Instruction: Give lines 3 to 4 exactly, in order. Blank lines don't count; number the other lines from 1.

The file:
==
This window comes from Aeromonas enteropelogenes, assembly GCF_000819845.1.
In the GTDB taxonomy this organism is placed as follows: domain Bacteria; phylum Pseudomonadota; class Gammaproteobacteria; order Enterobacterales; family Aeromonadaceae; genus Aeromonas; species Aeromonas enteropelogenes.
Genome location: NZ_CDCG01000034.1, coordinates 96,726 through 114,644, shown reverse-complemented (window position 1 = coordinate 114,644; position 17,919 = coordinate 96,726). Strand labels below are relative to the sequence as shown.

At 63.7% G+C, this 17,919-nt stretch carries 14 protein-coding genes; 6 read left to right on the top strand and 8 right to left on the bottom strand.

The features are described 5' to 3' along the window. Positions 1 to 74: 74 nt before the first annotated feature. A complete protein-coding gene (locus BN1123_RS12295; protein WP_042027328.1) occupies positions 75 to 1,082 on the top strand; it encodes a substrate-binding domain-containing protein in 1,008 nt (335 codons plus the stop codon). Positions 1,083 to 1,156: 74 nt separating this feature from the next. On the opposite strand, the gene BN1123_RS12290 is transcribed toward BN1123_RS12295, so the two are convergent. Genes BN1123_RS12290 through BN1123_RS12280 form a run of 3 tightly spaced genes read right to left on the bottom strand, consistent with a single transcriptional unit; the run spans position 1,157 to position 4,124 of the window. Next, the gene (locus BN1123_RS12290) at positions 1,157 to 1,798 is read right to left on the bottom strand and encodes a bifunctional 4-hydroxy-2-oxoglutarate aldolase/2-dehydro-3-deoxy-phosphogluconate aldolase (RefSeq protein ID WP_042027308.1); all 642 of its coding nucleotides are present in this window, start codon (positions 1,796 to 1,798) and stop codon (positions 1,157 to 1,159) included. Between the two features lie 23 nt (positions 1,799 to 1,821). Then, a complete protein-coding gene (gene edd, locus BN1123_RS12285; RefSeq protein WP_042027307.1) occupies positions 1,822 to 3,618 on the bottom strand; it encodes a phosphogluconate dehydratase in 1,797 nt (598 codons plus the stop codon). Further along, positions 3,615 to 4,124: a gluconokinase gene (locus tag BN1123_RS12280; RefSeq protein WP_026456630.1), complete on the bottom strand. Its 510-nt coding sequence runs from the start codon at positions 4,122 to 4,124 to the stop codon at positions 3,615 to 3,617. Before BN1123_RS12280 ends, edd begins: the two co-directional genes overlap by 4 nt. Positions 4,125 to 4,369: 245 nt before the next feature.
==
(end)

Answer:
Genome location: NZ_CDCG01000034.1, coordinates 96,726 through 114,644, shown reverse-complemented (window position 1 = coordinate 114,644; position 17,919 = coordinate 96,726). Strand labels below are relative to the sequence as shown.

At 63.7% G+C, this 17,919-nt stretch carries 14 protein-coding genes; 6 read left to right on the top strand and 8 right to left on the bottom strand.